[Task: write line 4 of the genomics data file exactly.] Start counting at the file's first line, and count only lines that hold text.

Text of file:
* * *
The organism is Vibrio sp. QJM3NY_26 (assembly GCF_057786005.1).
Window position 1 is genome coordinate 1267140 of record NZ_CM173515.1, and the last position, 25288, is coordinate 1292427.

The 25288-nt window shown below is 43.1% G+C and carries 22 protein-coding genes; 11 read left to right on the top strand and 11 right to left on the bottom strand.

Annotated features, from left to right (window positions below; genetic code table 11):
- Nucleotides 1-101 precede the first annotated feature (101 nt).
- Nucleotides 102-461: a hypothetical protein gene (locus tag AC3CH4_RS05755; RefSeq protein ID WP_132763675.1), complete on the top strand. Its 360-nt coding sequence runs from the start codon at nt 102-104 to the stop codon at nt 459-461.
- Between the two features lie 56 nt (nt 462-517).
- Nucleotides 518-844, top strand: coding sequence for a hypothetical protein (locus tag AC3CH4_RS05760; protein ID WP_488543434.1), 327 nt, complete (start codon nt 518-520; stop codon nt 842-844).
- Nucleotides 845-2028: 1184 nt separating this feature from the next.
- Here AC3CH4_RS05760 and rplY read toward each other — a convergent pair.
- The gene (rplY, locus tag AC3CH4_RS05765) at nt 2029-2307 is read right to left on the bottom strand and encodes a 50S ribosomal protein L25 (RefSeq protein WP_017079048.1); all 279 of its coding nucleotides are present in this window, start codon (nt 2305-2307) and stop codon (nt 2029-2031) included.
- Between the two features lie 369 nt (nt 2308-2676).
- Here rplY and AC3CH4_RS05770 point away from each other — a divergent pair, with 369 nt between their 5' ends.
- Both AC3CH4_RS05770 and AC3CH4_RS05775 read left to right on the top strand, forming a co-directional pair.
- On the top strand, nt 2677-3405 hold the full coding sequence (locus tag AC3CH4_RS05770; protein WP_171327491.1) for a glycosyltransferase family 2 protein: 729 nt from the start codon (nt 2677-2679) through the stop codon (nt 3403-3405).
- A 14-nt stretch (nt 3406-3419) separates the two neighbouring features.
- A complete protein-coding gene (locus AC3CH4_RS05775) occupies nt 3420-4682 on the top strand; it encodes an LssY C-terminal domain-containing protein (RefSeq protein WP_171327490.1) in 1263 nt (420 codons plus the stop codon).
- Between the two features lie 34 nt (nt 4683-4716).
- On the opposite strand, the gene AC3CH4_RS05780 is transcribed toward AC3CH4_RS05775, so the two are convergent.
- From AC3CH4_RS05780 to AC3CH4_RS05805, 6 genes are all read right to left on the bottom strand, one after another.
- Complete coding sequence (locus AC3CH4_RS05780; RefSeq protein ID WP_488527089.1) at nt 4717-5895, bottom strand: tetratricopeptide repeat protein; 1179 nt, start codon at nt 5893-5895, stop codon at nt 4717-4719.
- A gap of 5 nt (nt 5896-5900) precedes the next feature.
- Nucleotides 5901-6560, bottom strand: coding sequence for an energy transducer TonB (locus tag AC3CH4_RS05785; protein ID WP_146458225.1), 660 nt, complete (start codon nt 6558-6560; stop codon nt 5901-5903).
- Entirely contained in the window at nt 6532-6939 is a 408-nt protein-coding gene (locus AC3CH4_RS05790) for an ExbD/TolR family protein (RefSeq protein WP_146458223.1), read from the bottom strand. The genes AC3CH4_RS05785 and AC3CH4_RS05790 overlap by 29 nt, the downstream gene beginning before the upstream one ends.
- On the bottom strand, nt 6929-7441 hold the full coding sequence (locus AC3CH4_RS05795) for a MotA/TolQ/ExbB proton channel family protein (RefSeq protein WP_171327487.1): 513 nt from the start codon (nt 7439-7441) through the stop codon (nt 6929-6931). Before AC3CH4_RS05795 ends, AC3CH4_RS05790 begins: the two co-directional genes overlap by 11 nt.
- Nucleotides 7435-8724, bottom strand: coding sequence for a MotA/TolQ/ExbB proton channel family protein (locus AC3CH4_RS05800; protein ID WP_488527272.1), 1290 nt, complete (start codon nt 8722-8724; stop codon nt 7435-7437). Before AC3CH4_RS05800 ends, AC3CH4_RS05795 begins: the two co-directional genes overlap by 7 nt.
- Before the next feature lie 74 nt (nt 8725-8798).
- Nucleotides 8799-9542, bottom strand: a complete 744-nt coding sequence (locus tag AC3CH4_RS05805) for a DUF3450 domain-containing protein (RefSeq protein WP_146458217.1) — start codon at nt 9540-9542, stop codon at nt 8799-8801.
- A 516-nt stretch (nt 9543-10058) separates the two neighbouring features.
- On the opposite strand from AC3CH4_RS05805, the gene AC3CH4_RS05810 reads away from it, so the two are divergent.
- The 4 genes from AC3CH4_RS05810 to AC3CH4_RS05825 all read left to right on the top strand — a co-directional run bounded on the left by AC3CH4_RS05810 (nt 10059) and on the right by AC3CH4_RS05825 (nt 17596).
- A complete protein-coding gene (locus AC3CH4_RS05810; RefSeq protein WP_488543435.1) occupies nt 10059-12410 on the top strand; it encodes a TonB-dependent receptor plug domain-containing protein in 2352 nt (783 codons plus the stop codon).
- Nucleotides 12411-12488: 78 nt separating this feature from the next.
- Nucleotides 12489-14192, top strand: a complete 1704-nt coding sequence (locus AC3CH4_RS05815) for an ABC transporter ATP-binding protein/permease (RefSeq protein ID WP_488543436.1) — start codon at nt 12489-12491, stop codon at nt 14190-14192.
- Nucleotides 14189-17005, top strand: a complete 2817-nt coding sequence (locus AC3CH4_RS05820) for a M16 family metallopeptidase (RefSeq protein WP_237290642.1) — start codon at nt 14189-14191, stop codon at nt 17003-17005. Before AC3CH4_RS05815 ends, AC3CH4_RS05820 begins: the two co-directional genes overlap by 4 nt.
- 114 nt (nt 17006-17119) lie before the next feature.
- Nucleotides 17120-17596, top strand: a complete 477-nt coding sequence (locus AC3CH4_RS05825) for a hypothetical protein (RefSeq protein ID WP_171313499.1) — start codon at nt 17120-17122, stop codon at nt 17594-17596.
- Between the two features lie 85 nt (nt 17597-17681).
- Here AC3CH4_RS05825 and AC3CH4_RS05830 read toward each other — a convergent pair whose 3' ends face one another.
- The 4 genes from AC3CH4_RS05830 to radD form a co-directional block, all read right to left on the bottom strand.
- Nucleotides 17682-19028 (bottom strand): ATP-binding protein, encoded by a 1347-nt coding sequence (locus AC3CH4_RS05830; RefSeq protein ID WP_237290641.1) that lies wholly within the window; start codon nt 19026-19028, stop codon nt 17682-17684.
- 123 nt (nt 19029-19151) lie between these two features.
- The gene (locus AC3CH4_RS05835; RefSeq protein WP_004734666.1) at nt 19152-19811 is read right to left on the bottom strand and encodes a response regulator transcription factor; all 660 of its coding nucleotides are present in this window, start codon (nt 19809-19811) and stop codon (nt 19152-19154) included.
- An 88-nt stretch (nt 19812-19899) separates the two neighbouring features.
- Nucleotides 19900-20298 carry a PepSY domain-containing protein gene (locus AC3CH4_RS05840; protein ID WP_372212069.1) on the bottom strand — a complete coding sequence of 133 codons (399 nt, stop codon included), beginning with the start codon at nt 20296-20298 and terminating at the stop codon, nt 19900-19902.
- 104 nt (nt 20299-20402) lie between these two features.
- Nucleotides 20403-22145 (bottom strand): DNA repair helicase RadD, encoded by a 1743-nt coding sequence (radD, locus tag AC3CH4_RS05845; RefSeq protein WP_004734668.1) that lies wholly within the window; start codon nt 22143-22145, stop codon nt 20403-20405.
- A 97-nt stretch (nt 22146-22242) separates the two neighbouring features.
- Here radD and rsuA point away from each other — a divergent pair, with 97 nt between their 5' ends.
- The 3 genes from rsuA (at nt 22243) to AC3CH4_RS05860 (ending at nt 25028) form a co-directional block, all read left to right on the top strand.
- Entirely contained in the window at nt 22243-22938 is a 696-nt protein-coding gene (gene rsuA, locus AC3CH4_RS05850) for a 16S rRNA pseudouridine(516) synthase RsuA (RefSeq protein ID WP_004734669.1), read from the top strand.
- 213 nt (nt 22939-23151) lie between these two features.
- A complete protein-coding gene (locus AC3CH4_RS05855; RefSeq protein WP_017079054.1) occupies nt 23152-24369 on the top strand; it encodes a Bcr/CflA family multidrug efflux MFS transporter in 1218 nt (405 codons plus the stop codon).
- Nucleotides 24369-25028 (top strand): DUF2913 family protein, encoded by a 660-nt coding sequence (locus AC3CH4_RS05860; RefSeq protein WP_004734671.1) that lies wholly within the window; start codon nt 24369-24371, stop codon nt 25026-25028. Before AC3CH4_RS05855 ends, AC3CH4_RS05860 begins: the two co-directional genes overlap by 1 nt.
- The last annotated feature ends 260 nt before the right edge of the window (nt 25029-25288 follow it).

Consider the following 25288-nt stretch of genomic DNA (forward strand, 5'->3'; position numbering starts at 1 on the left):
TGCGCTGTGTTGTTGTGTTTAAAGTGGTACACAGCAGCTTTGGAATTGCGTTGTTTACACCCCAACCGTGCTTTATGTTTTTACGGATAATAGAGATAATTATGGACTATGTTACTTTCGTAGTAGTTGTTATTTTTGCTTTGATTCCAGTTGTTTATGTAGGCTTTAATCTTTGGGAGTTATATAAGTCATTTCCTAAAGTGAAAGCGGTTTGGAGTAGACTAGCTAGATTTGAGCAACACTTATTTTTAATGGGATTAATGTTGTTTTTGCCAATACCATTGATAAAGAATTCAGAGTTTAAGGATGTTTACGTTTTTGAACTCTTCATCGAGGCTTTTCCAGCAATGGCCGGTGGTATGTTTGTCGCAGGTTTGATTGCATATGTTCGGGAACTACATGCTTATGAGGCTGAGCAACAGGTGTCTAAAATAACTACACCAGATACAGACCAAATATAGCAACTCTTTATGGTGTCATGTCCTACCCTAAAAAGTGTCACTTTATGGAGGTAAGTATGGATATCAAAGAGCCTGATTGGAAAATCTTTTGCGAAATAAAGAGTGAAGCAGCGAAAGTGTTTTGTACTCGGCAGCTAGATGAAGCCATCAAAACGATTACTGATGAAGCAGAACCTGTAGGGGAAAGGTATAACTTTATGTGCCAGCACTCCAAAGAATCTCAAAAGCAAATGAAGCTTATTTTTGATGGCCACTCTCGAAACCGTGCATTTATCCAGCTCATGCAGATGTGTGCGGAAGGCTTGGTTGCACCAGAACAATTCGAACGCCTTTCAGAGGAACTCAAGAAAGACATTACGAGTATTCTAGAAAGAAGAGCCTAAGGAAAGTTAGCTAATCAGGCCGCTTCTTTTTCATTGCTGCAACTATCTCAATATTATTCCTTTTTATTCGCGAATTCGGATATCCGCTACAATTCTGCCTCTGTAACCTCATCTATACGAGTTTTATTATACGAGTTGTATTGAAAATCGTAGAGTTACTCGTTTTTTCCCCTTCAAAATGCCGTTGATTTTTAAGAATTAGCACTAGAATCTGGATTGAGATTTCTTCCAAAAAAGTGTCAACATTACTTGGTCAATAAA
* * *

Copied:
Annotated features, from left to right (window positions below; genetic code table 11):